Monday, December 21, 2015

Weird Tales meet private eye

The Dream Beings

By Aaron J. French

Publisher:  Samhain Publishing, Ltd. 

Pub. Date: January 5, 2016

Rating: 4 out of 5 stars



I have always liked Aaron J. French's writings but I often fear he is a bit too esoteric for the mainstream reader, even those into the supernatural and horror. He is clearly influenced by the Lovecraftian Circle and in particular, with his love of parallel worlds and dream states, exhibit more than a taste of Clark Ashton Smith,. A good example of this is his previously published Aberrations of Reality, a collection of short fiction that highlights both his love of dark dimensions and his sometimes florid, even metaphysical style style. But I always wondered how far an author can go by clinging on to that Lovecraft element and not slamming into the contemporary "real life" dead on. I love Lovecraftian and Weird Tales fiction but it is a bit on the fringe, so to speak.

I can now relax a little . The Dream Beings is both a modern tale and one that melds his parallel dimensions and other worldly demons into what is ostensibly a suspense story and a hunt for a killer. It starts a bit like a detective story with the ever threatening serial killer. When Private Investigator Jack Evens is called to the scene of a murder , he is shocked to find that his name is written on the walls. It appears someone is calling out to him and that someone is a serial killer who not only likes to kill women but has "partners" from the dreamworld. Evens has psychic ability and this be what attract the killer and his new creature friends to him . Throughout this all too brief tale, we find out more about Jack and why the Dream Beings are so obsessed about him.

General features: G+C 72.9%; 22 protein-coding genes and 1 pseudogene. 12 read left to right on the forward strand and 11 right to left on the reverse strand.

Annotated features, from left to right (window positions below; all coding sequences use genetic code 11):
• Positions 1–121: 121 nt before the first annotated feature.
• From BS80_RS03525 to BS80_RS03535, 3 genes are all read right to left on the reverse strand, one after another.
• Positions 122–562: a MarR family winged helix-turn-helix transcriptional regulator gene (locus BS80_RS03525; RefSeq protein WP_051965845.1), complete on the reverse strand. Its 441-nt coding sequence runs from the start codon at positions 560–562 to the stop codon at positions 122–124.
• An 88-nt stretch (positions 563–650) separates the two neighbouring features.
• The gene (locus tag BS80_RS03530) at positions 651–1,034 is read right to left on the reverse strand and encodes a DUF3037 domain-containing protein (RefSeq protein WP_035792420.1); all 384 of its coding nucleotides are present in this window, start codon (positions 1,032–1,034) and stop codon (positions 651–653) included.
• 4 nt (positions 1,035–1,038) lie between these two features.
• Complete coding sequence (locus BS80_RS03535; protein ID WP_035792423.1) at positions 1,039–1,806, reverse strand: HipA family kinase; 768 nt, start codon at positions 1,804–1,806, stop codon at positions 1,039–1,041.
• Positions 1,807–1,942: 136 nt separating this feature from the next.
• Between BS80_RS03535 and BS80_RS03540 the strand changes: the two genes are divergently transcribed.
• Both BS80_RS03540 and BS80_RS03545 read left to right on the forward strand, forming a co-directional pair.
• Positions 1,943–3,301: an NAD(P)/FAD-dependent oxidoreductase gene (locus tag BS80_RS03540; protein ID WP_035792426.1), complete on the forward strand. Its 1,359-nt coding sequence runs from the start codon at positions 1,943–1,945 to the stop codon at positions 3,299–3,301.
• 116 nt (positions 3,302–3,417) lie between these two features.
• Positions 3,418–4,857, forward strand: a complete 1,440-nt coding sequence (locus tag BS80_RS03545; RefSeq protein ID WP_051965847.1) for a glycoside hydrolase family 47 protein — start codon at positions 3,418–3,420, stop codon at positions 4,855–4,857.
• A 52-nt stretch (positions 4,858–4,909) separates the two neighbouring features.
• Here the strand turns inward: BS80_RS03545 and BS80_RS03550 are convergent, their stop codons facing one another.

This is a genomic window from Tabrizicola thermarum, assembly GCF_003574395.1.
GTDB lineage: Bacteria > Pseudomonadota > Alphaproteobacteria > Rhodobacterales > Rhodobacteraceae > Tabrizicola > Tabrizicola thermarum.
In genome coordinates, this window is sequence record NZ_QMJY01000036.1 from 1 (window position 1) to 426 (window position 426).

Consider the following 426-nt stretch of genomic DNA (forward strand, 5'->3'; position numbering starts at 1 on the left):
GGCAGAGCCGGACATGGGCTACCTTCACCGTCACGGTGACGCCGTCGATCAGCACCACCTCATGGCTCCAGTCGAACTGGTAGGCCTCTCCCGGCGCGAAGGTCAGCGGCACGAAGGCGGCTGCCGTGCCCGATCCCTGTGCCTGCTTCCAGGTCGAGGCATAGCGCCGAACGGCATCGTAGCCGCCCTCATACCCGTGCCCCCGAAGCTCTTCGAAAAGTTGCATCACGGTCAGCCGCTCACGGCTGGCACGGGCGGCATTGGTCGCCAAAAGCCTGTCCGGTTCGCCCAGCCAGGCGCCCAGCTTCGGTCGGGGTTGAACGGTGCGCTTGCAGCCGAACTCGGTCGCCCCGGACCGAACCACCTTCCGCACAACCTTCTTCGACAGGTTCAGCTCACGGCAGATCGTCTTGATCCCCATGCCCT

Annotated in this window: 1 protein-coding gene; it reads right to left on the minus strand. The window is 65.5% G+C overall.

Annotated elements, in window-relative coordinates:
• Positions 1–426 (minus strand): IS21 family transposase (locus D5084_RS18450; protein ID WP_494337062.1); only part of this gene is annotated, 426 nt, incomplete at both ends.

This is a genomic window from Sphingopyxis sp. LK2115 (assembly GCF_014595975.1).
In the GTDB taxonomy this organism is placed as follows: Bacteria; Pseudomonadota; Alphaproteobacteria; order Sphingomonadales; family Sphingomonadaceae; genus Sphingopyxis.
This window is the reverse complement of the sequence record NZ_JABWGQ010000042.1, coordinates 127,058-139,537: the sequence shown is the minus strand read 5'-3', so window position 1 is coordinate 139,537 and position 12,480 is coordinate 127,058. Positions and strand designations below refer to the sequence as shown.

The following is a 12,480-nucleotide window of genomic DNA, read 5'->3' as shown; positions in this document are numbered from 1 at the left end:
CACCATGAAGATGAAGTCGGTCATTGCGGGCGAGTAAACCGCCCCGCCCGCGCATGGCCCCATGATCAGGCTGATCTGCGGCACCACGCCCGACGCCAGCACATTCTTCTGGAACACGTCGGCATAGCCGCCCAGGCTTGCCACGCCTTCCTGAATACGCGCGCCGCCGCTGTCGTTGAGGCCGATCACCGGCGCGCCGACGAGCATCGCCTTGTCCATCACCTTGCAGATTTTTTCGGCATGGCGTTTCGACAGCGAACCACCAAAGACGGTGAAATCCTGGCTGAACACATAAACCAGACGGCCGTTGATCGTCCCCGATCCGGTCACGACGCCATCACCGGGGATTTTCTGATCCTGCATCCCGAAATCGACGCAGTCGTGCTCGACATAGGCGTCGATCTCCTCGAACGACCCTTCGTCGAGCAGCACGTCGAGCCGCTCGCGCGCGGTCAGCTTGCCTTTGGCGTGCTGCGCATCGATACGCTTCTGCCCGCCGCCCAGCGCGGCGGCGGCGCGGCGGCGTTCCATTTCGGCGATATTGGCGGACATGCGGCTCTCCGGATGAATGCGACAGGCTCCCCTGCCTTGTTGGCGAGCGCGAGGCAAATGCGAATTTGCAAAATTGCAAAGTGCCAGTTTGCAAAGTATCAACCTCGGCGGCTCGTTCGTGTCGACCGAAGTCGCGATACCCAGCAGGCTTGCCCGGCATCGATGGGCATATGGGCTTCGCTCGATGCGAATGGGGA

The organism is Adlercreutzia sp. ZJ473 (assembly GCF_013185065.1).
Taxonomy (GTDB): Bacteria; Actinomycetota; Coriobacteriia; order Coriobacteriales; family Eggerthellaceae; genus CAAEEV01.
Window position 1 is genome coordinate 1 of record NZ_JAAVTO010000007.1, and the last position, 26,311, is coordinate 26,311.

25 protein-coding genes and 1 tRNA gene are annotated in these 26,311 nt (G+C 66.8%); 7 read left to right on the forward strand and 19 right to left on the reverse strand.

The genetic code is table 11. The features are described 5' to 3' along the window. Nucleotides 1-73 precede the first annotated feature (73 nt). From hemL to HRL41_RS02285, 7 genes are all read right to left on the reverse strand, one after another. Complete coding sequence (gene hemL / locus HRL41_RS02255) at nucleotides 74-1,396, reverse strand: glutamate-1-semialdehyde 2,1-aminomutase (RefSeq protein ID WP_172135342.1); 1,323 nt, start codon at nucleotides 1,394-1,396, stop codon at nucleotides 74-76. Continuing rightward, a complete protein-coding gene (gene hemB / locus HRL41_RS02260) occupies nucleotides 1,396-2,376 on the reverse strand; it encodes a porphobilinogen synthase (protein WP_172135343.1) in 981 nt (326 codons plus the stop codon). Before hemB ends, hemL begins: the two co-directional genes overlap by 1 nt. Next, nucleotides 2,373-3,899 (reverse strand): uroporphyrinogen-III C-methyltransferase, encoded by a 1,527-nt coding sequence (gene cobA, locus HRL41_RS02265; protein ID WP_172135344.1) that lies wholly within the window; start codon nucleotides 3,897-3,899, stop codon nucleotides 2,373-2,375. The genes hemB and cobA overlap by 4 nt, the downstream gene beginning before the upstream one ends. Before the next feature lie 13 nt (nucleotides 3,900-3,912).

There is a good level of excitement in the story. jack Evens is an very interesting character. So interesting I am hoping that he may show up again in future stories. We have the hook , the chase and the pay-off all nicely laid out with just the right amount of tension to keep the reading glued to the pages. French manages to create not only a likable and sympathetic hero but also deservedly hateable villains. Overall, we have a story that pleases the suspense and horror reader but still stays in that multi-dimensional, mildly Lovecraftian world that the author is fond of. I hope the author will continue wth stories like this. He is an excellent writer so matter what world he is in but I hope he visits this combination crime noir/ dream world mixture again.

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